Born in the midst of the Great Depression of the 1930's, and almost killed by the one-two punch of two wars, the Sons of The American Legion lives on. The idea of a junior American Legion organization was first discussed at the Legion's the idea had little national appeal. But by the late 1920's, Legion Posts around the nation were enrolling Sons of Legionnaires in junior organizations on their own. These groups were variously known as Legion-Heirs, the Junior Legion, Sons of American Legionnaires, and Sons of World War Veterans.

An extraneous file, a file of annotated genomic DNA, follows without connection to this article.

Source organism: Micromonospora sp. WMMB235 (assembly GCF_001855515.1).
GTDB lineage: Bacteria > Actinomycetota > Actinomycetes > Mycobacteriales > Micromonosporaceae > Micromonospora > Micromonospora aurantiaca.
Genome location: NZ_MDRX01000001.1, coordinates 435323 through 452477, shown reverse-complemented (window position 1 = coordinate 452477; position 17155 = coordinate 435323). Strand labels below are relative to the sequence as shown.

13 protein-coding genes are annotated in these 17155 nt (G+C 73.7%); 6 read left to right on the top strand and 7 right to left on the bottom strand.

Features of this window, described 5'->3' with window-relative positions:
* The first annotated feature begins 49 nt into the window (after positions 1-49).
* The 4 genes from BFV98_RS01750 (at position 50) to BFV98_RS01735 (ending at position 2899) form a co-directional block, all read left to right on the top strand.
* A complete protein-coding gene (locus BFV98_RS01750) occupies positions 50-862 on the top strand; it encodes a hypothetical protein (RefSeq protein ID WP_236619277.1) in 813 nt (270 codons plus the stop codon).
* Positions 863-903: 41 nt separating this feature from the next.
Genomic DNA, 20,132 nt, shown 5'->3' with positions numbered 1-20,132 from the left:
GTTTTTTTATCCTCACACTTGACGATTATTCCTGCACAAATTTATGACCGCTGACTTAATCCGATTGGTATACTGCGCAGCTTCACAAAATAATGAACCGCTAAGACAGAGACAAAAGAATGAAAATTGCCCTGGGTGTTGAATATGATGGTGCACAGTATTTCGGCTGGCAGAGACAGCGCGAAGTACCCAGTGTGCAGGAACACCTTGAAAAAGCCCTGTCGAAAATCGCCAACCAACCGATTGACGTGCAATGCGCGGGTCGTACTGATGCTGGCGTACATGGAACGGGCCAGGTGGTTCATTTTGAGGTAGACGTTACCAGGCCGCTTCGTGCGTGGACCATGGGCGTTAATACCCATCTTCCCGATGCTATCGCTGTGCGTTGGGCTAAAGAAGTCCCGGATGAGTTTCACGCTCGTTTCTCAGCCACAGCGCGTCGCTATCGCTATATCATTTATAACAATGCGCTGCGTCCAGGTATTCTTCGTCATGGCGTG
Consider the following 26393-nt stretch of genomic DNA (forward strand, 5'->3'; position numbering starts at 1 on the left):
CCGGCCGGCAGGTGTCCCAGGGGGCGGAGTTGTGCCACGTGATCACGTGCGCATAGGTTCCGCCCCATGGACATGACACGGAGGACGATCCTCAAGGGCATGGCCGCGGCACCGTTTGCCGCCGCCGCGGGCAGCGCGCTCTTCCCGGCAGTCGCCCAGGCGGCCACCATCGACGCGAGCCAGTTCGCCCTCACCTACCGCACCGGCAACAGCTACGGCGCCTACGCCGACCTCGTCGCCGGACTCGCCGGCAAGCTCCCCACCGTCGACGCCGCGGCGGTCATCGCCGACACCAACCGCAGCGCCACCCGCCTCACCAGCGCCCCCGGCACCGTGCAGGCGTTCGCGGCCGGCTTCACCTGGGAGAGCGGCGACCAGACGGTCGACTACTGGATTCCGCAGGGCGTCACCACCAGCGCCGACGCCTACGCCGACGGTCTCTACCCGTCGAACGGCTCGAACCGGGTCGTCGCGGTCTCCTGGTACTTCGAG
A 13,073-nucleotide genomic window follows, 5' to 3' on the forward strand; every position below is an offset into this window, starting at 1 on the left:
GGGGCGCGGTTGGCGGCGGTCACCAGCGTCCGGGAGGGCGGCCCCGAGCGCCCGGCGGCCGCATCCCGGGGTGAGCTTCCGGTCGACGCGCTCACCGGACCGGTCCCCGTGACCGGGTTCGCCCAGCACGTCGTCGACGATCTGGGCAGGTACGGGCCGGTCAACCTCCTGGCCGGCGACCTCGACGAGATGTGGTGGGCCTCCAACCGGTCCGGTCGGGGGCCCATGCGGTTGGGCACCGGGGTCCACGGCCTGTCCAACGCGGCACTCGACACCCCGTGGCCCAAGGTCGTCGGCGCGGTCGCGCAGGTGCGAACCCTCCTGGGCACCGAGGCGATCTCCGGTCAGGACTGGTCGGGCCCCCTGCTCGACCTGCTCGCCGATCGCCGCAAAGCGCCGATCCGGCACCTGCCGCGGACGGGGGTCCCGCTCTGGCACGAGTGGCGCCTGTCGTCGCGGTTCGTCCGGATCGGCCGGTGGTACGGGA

The Legion's 1930 National Convention created a committee to study the feasibility of a junior Legion. The establishment of the Sons as a non-profit, nonsectarian civilian organization was authorized by action of The American Legion's 14th National Convention in Portland, Oregon in September 1932. The 1933 National Convention officially changed the name of the organization to "The Sons of The American Legion," authorized the abbreviation "S.A.L." and set annual national membership dues at 25 cents.